home > Pastor’s Desk > 2020 > November > LEARNING LEARNING


Earlier this year I enrolled in an Ancient Civilisations History course with Global University. The textbook is a 1kg, 1200+ page tome. Each chapter takes me about 5 hours to read. As I have grumbled my way through this course, Kim has continually interjected, “But you’re enjoying it, aren’t you!” And, as usual, she’s right. I am fascinated by history and particularly the history of past empires and the lessons to be learned from why an empire arose; and, why an empire collapsed. (I sit the final exam for this course next week.)  This leads me to reflect on the most common I answer I get from people when I ask them, “What was/is your least favourite subject at school?” So far, my polling sample is unanimous with their reply: History! Some schools incorporate their history subjects into Social Studies (“Sose”) which sounds to me like they are possibly trying to hide the foul-tasting medicine capsules inside a chocolate cake! Another associated question I often ask adults is in two parts: (i) Can you remember anything you learnt in school? (ii) Have you learnt more when you were at school, or since you left school? The answers I get to the first part of this two-part question are mixed, but the answer I get to the second part of the question is always the same: “I have learned way more things since I left school” This raises another question I then sometimes ask – How do you learn things? And that’s the question I’m going to ask you now.

¶ Make me to know Your ways, O LORD;
teach me Your paths.
Psalm 25:4


Andrew Corbett teaching at Launceston College

Andrew Corbett teaching at Launceston College

Ask any teacher and they’ll tell you this frustrating truth: Just because they’ve taught something, doesn’t necessarily mean their students have learned it! Experienced and gifted teachers come to realise that learning involves far more than the mere broadcasting of information (“chalk and talk”). It requires creativity, retelling, demonstrating, enquiring, piquing curiosity, energy, passion, and enthusiasm. It requires persistence!

It’s not just school teachers who experience the frustration of the disconnect between teaching and learning. The apostle Paul expressed the frustration that many pastors sometimes feel when it comes to teaching the way of Christ and some people never quite grasping it. Even spiritual truths have to be learned as well as taught.

For among them are those who creep into households and capture weak women, burdened with sins and led astray by various passions, always learning and never able to arrive at a knowledge of the truth.
Second Timothy 3:6-7



Teach me to do Your will,
for You are my God!
Let Your good Spirit lead me
on level ground!
Psalm 143:10

In 1999 "Mr. Guitar", the aged Chet Atkins presented the young Tommy Emmanuel the highest award in guitar playing, 'C.G.P.' (Certified Guitar Player). Only four guitarists have received this honour.

In 1999 “Mr. Guitar”, the aged Chet Atkins presented the young Tommy Emmanuel the highest award in guitar playing, The ‘C.G.P.’ (Certified Guitar Player) Award. Only four guitarists have ever received this honour.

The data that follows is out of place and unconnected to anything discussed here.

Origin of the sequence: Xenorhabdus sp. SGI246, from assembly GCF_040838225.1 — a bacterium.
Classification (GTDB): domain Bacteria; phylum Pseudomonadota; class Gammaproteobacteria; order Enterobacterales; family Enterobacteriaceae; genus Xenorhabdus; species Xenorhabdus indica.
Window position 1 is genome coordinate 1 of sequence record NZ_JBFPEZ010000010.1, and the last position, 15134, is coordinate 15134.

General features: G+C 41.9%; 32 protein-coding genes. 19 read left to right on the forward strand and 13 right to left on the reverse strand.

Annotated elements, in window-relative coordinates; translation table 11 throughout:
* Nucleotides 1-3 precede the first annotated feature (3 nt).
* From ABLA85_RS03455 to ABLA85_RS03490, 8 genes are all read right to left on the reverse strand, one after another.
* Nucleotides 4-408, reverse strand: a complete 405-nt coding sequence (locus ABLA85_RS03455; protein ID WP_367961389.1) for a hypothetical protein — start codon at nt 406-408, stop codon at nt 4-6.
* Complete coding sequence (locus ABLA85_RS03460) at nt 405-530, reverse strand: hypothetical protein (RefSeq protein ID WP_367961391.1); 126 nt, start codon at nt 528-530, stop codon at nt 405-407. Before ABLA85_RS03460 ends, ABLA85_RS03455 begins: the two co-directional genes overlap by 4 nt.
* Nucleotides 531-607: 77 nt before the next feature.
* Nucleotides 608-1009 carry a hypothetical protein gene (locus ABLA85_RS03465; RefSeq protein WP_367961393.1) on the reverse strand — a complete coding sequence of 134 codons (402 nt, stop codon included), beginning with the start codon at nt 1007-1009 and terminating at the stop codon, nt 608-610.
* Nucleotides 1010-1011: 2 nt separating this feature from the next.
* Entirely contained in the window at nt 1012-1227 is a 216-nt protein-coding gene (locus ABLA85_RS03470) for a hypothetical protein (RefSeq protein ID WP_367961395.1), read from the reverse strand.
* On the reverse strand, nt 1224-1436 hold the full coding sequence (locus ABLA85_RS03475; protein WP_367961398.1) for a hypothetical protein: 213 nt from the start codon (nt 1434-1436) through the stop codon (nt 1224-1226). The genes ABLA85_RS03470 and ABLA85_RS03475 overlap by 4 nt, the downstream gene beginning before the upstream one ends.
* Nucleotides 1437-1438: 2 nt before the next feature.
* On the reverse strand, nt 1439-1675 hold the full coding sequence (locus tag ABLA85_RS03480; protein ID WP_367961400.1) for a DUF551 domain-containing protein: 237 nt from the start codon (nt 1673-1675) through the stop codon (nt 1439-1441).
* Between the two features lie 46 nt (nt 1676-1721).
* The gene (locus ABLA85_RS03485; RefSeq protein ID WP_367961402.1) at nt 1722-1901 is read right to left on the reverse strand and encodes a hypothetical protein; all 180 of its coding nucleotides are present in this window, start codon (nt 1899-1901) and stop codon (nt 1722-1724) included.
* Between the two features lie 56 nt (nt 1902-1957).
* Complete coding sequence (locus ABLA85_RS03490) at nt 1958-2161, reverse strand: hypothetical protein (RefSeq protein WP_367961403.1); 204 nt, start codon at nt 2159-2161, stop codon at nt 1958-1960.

The cry of the learner is – “Teach me!” We hear this cry throughout the pages of Scripture. Sometimes a really talented person describes themself as “a self-taught” person. But this is rarely entirely accurate. What they mean is that they have not had formal lessons. Tommy Emmanuel, widely considered the world’s greatest acoustic guitarist, describes himself as a ‘self-taught guitarist’. But listen closer to his story and you soon discover that he actually had several guitar teachers along the way, including “Mr. Guitar” Chet Atkins. It’s not that Chet Atkins gave Tommy formal guitar lessons, it’s that when the very young Tommy first heard Chet play on the radio, he began to “learn from the best” [Watch]. The point to sharing this little story about Tommy Emmanuel is that a lot of the best learning does not happen in a class-room—it happens in a heart and mind hungry to learn. There is an old Oriental proverb that says, When the student is ready, the teacher will appear.

Sometimes it is a crisis that prepares a student to be ready to learn. When Augusto Odone’s son, Lorenzo, was diagnosed with the wasting and incurable disease adrenoleukodystrophy (A.L.D.) at the age of 4, Mr and Mrs Odone were told to go home and watch their son slowly die. But Augusto Odone, an economist with the World Bank, refused to accept the doctors’ verdict for his son. Despite having no medical training, he undertook to learn everything that a doctor was required to learn. Then he went beyond this and studied pharmacy. But he couldn’t wait to do all this over the usual 10 years ordinarily required for medical/pharmacy degree/s, because his 4-year-old boy did not have 10 years! The result was that he developed an oil which he called Lorenzo’s Oil, which when applied to his son added another 26 years to the life of Lorenzo. It was this crisis which gave Augusto the desire to learn as much as he could about medicine and it was his son’s prognosis of imminent death that gave him the motivation to do it quickly. It’s amazing what you can learn when you have the right motivation. (In 1992 their story was turned into a movie, Lorenzo’s Oil, starring Nick Nolte and Susan Sarandon).